This phrase really irks me, and I think it’s high time someone picked up on it. Commentators have been trotting it out for years, and it’s recently struck me just what a ridiculous phrase it is. What it actually translates into English as is “he’s playing well at the moment”, so why commentators and pundits turn this into an assessment of how much fun a player is having out on the pitch is a mystery.

They have no idea whether a player is actually enjoying himself – all they can assess is how well he is playing. Some players have the capacity to play well even when you sense that they would rather be anywhere else, rendering the link even more ridiculous. Alexis Sánchez, for example, has been consistently excellent for Arsenal, yet I have my doubts as to whether he is even remotely enjoying himself. Wouldn’t he rather be walking out at the Allianz for Bayern Munich, or playing for Pep Guardiola at Man City, than having to dig Arsenal out of holes against mediocre German sides on a Thursday night?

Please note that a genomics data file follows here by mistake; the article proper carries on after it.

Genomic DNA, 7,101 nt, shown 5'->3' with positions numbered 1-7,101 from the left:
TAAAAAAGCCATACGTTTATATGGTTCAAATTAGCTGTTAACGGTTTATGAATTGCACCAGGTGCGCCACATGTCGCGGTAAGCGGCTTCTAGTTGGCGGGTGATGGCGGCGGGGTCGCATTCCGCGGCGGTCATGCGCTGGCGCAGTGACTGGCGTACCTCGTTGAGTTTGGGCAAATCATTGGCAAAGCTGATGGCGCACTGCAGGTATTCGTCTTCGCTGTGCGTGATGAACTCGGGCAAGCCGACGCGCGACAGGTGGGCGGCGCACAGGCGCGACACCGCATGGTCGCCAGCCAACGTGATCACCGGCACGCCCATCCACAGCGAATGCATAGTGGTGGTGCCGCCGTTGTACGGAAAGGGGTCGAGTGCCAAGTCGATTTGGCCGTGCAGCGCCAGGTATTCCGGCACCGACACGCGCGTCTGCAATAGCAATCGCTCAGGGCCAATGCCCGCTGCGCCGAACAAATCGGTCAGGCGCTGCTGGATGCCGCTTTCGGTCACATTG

Equally, I enjoy playing for my college side, but remain a distinctly limited footballer. The link between performance and enjoyment is a false dichotomy. The term is complimentary of course, but perhaps does not send out the best message about your career as a whole. It indicates an element of surprise that a player is performing well – you would never hear it used of Cristiano Ronaldo or Lionel Messi. It suggests that a player is undergoing a sudden burst of good form, often contrary to popular expectation. A likely recipient would be Theo Walcott after one of his triannual scoring flurries, when the nation yet again wonders if he will finally, yes finally, fulfill that infamous potential. At 28 and counting, I somehow doubt it.

Anyway, enough of the cynicism: I hope that you all “enjoy your football” this term.